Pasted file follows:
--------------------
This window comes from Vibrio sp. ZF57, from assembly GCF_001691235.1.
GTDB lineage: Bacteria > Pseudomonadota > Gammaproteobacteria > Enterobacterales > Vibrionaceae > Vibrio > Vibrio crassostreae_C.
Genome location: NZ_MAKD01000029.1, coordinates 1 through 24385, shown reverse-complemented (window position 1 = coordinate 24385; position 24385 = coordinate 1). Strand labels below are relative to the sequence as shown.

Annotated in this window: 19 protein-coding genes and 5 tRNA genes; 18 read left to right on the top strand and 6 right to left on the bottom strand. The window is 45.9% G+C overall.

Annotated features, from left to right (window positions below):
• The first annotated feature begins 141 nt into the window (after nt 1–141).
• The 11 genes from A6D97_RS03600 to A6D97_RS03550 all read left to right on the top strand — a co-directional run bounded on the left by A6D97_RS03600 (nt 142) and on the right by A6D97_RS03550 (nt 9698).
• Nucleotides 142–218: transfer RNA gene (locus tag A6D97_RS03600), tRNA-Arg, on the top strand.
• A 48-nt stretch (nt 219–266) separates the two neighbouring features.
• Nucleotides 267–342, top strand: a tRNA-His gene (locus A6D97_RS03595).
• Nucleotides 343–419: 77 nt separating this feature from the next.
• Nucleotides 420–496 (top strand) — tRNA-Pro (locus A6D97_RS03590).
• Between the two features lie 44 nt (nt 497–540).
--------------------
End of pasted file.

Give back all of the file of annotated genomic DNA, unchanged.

This window comes from Vibrio sp. ZF57, from assembly GCF_001691235.1.
GTDB lineage: Bacteria > Pseudomonadota > Gammaproteobacteria > Enterobacterales > Vibrionaceae > Vibrio > Vibrio crassostreae_C.
Genome location: NZ_MAKD01000029.1, coordinates 1 through 24385, shown reverse-complemented (window position 1 = coordinate 24385; position 24385 = coordinate 1). Strand labels below are relative to the sequence as shown.

Annotated in this window: 19 protein-coding genes and 5 tRNA genes; 18 read left to right on the top strand and 6 right to left on the bottom strand. The window is 45.9% G+C overall.

Annotated features, from left to right (window positions below):
• The first annotated feature begins 141 nt into the window (after nt 1–141).
• The 11 genes from A6D97_RS03600 to A6D97_RS03550 all read left to right on the top strand — a co-directional run bounded on the left by A6D97_RS03600 (nt 142) and on the right by A6D97_RS03550 (nt 9698).
• Nucleotides 142–218: transfer RNA gene (locus tag A6D97_RS03600), tRNA-Arg, on the top strand.
• A 48-nt stretch (nt 219–266) separates the two neighbouring features.
• Nucleotides 267–342, top strand: a tRNA-His gene (locus A6D97_RS03595).
• Nucleotides 343–419: 77 nt separating this feature from the next.
• Nucleotides 420–496 (top strand) — tRNA-Pro (locus A6D97_RS03590).
• Between the two features lie 44 nt (nt 497–540).